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rainbowbrown's picture
rainbowbrown

Onion and Poppy Seed Purim Ring

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Purim is a Jewish holiday celebrating the story told in the biblical Book of Esther, when the Jews living in Persia were saved from being massacred. In celebration of Purim, one is commanded to “eat, drink and be merry”, festivities are held and fun is had for all. My contribution to BBD #8 (celebration breads, hosted by susanfnp at Wild Yeast blog) is an onion and poppy seed Purim ring from Maggie Glezer’s _A Blessing of Bread_. The following is excerpted from Glezer’s book:

As for the Purim connections: The twisted ring looks like Queen Esther’s crown, and the onions and poppy seeds are not only delicious but honor this queen’s bravery and piety. Queen Esther observed the rules of kashrut in King Ahashuarus’s palace by eating only fruits, vegetables, nuts, and seeds.

Despite its extravagant looking nature this was quite easy to make. Ok, shaping was a bit tricky, but not that bad. I don’t generally make enriched breads, so this one was intense for me. It’s very rich and quite delicious. I love the flavor of safflower oil which is why I chose to use it here, but I think next time I’ll go with a more neutral oil, the intensity of the oil flavor really comes through in the end. Make sure you have enough counter space to shape this stuff. My workspace is about 20” in length and the strands of dough need to be 30” long. I didn’t take this into account beforehand and ended up doing some tough maneuvering, but it worked.

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Dough:

· 7 grams(2 ¼ tsp) instant yeast

· 500 grams (3 ¾ cups) bread flour

· 170 grams (¾ cup) water

· 2 large eggs, lightly beaten, plus one for glazing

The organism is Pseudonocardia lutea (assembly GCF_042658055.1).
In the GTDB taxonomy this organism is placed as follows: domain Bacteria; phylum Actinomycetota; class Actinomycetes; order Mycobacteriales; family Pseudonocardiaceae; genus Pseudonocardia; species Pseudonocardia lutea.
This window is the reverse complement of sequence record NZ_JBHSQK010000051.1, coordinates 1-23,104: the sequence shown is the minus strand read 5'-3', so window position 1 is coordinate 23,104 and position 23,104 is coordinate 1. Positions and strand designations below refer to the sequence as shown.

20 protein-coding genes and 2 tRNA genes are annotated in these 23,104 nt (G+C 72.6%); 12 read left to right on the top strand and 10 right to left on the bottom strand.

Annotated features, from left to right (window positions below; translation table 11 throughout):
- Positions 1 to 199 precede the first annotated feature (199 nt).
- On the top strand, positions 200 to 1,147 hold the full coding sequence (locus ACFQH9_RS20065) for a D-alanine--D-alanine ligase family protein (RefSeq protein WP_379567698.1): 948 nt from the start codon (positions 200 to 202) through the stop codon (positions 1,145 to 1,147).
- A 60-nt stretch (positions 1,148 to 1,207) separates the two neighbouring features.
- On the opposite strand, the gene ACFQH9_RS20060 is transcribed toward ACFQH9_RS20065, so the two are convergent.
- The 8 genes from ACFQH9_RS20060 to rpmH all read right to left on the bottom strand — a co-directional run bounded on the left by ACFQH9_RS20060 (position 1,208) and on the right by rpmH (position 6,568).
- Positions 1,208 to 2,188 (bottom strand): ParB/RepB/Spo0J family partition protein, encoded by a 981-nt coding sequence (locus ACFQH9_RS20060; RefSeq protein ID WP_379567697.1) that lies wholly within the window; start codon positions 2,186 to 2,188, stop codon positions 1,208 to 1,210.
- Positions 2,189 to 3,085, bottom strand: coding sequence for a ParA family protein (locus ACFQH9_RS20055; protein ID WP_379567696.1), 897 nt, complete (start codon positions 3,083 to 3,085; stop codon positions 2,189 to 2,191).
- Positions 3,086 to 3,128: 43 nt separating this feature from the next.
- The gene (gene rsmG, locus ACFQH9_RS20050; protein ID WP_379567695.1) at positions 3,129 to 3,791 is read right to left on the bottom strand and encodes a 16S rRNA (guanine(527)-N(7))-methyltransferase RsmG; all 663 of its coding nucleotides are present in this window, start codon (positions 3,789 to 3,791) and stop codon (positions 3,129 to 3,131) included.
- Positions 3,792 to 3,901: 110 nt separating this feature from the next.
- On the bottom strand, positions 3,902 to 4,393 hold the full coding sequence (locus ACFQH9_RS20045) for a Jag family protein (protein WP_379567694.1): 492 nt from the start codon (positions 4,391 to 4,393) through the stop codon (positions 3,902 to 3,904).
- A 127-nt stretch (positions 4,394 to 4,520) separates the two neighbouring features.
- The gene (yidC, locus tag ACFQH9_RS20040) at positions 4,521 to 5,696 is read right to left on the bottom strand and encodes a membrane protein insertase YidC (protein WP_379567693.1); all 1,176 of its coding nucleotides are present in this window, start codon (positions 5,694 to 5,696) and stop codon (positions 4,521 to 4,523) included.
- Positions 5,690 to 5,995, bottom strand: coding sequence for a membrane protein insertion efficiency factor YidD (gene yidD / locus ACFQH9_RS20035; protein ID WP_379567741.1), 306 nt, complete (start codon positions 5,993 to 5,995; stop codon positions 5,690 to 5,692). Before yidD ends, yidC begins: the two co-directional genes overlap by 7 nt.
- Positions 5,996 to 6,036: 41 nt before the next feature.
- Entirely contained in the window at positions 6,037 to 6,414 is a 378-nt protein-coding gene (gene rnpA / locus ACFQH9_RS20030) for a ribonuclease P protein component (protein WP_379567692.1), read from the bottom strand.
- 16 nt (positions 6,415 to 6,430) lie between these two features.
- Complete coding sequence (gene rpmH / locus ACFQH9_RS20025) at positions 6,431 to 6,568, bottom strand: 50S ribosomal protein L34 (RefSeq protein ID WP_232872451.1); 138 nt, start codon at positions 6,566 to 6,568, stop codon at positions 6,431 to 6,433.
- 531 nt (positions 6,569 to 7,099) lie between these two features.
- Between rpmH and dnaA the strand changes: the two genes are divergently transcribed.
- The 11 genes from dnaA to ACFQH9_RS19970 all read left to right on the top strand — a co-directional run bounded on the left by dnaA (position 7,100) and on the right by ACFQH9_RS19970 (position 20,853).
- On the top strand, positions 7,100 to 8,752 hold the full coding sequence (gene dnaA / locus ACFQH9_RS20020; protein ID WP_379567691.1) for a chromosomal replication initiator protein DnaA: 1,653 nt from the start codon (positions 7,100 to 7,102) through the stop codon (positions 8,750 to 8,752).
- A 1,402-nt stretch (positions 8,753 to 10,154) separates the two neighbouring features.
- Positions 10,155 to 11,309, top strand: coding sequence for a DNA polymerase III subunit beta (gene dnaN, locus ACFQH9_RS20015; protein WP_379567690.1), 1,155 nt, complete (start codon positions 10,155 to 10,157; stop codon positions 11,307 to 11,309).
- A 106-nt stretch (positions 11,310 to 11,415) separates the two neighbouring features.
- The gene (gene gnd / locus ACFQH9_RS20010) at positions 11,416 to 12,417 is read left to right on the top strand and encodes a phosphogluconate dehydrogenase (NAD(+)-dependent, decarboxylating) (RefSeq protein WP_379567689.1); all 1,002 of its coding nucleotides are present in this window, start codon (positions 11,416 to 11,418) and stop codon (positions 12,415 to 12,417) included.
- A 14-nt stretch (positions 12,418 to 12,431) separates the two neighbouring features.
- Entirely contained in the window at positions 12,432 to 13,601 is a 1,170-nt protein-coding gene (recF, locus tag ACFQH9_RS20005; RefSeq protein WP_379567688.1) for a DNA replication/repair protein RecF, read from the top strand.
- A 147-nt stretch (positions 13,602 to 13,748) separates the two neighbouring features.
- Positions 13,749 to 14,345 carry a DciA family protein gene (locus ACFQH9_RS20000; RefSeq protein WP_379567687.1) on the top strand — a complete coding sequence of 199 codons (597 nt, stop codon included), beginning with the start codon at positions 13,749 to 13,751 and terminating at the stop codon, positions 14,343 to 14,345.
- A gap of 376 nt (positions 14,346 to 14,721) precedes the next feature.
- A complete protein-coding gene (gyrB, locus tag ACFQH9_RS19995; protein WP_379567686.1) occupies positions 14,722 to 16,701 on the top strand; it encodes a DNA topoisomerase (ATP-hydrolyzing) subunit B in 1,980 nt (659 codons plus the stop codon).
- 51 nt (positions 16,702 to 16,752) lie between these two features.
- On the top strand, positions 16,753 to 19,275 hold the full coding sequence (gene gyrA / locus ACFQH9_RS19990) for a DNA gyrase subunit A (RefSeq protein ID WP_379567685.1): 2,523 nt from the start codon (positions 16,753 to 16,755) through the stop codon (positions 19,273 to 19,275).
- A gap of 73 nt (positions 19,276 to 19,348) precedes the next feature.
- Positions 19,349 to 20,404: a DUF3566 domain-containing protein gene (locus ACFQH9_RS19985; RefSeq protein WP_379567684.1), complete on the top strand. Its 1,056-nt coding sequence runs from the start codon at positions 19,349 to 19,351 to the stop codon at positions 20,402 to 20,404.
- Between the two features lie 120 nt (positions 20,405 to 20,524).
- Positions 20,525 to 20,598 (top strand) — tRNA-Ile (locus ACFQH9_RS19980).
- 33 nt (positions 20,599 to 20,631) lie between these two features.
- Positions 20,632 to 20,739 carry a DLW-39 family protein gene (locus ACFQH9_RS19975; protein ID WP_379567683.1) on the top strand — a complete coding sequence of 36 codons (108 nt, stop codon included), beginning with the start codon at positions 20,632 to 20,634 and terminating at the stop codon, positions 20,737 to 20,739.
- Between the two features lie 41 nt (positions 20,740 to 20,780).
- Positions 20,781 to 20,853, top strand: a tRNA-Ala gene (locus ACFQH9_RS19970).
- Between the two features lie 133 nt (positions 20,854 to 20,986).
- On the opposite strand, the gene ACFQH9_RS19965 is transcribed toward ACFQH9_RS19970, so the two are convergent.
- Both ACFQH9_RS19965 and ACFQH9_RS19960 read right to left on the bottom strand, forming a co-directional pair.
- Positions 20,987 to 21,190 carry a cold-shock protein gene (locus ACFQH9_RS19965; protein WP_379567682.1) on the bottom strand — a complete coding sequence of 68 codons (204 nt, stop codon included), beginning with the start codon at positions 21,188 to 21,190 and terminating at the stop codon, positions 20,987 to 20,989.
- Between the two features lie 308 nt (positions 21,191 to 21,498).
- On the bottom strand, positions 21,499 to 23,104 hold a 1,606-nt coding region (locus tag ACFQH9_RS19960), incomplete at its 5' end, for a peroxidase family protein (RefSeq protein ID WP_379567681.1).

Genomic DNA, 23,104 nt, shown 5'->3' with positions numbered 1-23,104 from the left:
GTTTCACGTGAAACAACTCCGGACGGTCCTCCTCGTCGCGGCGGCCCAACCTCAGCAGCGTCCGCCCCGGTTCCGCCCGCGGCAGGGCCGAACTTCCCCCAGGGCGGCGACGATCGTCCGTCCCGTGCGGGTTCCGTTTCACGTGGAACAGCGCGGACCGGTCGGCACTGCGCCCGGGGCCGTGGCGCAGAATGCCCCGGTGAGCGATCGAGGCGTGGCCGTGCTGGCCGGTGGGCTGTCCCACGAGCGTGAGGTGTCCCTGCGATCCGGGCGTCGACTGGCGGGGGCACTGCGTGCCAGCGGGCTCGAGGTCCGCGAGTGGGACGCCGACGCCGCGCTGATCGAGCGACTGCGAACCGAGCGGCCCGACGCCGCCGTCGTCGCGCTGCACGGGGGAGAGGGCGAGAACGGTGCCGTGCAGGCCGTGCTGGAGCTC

· 110 grams (½ cup) vegetable oil (* I used safflower oil)

· 8 grams (1 ½ tsp) salt

· 55 grams (¼ cup) sugar

 

Filling:

· 275 grams (1 ½ cups) finely chopped onions (about one onion)

· 70 grams (½ cup) poppy seeds

· 3 grams (½ tsp) salt

· 85 grams (6 tbs) melted butter

 

Poolish

(* This wasn’t called for in the recipe, but I think it worked out pretty well)

Use 160 grams of the flour, all of the water and ¼ teaspoon of yeast and mix until combined. Let sit at room temperature for a couple of hours until some activity is apparent in the dough. Refrigerate overnight.

 

Mixing the Dough

Take the poolish out of the refrigerator a couple of hours before mixing the final dough. Then mix the remaining 2 teaspoons of yeast, the salt and the sugar with the remaining 340 grams of flour in a large bowl and set aside. Mix the eggs and oil into the poolish, and then combine this mixture with the flour mixture. Stir until vaguely combined. Turn out and knead for no longer than ten minutes (* I kneaded for about 8 minutes, the dough was firm, soft and very easy to knead).

 

Fermenting

Put dough into an oiled container and ferment for about two hours or until doubled in bulk. Alternately you can refrigerate now until the next day. When the dough is almost done fermenting mix the filling ingredients, divide in half and set aside.

 

Shaping and Proofing

Line a large baking sheet with parchment paper. Divide dough in two and roll each piece to about 30” in length. Working one at a time, flatten each strand with a rolling pin to about 4” wide. Spoon half the filling along the center of each strand. Pull the long edges up over the filling and pinch them together (* Pinch well! This dough with want to split open). Turn the strand so the seam is down. Lay both strands along side each other and cross them in the middle. Twist them over each other down both ends and then bring ends around to form a ring and pinch shut. This will make a spiral circle. Carefully (* I made someone help me here) transfer to the parchment. Cover and proof for about an hour. It will rise to about one and a half times its size. Or you can retard overnight if you wish.

 

Baking

Preheat oven to 350 degrees. Glaze the proofed dough with egg and sprinkle with poppy seeds. Bake for 45–50 minutes until well browned, turning half way through. *Prepare for butter leakage, perhaps use a sheet pan with a lip all the way around, mine spilled a little in my oven. *Don’t use steam when baking this bread, I imagine the fillings would just burst out.